Although traditional network file systems like Network File Sharing (NFS) provide a reliable way for users on a Local Area Network (LAN) to pool and share data, Internet-wide file sharing is still in its infancy. Software developers and researchers are struggling to find new ways to reliably, efficiently and securely share data across wide area networks that are cursed by high latency nodes (also known as slow servers). A decentralized network has no central authority, which means that it can operate with freely running servers alone (peer-to-peer, or P2P). Much of the current research into file sharing focuses on systems like this. After the failure of commercially-oriented networks such as, Napster and Morpheus , demonstrated that centralized and purely multimedia-based systems were not made for long-term use by the general Internet public.
Building a useful file sharing network is no small task, but an effective system will be a great accomplishment for the modern Internet. The huge amount of accessible data (already into hundreds of terabytes on existing networks) and enormous transfer capacity at little or no cost to users demonstrates the value of such a system, which may soon become a core Internet technology in the World Wide Web. Such large, anonymous networks are natural for the Internet, as they demonstrate the epitome of pooling resources to benefit all of its users.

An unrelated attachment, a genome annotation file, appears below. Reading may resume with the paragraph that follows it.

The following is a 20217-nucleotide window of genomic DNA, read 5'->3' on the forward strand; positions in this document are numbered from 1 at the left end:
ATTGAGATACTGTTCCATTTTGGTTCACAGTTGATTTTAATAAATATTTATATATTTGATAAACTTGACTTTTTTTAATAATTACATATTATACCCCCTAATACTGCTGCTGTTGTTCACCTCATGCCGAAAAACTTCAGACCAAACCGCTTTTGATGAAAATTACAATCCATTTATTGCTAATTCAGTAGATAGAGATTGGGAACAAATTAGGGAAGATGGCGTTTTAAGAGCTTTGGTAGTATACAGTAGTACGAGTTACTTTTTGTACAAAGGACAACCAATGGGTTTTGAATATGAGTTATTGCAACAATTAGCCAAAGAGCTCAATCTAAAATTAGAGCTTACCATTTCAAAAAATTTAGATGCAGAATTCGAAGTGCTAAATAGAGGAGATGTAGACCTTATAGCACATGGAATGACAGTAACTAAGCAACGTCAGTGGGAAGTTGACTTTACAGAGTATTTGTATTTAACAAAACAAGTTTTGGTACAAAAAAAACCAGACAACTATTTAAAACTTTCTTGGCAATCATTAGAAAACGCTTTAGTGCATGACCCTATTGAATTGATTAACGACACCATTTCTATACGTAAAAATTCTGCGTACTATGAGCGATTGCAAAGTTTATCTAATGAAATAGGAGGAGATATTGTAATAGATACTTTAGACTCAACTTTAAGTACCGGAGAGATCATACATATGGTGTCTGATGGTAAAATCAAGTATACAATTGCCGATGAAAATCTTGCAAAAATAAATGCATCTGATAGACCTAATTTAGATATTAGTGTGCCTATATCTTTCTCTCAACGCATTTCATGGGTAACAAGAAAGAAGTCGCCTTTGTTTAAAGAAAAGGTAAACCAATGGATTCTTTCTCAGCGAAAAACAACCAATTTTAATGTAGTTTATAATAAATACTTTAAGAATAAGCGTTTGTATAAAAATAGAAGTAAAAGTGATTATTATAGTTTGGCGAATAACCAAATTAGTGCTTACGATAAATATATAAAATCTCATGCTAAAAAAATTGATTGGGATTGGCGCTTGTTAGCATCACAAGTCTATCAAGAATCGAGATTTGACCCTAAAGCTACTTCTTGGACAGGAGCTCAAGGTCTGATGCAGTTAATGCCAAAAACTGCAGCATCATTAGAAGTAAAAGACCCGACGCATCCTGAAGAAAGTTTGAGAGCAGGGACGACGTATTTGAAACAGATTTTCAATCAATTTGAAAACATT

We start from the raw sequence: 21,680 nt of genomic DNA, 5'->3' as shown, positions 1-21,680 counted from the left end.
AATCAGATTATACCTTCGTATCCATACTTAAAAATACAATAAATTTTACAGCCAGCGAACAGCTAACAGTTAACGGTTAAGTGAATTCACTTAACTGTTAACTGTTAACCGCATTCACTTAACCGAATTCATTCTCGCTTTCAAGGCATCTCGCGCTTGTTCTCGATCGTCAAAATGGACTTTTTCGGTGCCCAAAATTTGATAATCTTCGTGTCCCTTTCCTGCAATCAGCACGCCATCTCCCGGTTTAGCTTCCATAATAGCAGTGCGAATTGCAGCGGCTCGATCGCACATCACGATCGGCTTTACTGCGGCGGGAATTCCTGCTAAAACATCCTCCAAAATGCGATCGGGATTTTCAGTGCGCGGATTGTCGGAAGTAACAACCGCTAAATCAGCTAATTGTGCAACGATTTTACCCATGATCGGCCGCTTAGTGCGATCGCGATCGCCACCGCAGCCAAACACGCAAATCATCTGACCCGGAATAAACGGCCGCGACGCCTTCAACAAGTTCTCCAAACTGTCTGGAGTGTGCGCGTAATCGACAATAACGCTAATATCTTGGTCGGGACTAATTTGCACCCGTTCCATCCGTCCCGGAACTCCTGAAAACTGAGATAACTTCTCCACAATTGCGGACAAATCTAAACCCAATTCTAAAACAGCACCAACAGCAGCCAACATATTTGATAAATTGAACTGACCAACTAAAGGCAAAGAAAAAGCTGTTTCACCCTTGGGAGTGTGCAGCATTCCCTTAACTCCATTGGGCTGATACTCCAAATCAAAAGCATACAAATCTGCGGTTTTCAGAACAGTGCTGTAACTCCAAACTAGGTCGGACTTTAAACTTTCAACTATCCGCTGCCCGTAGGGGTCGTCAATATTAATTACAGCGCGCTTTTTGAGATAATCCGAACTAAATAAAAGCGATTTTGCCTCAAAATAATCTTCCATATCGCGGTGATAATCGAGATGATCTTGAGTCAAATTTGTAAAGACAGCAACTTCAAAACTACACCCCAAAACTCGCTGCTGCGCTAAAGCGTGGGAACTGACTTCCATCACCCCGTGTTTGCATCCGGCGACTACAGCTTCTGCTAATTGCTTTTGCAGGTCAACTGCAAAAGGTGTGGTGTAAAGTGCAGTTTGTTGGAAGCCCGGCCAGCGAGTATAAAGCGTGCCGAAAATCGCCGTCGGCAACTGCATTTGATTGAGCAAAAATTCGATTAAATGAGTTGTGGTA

"There are about 900 million files available to download from peer-to-peer networks online for free,"" according to the Recording Industry Association of America (RIAA). There is no possible way to have control of where the files go. So why would anyone try to control it now? Although P2P file sharing is highly despised by many artist, it is the most popular online activity. Fred Von Lohmann, legal representative of Morpheus , a popular P2P file-sharing program said, "The current way companies try to enforce copyright violations is ineffective.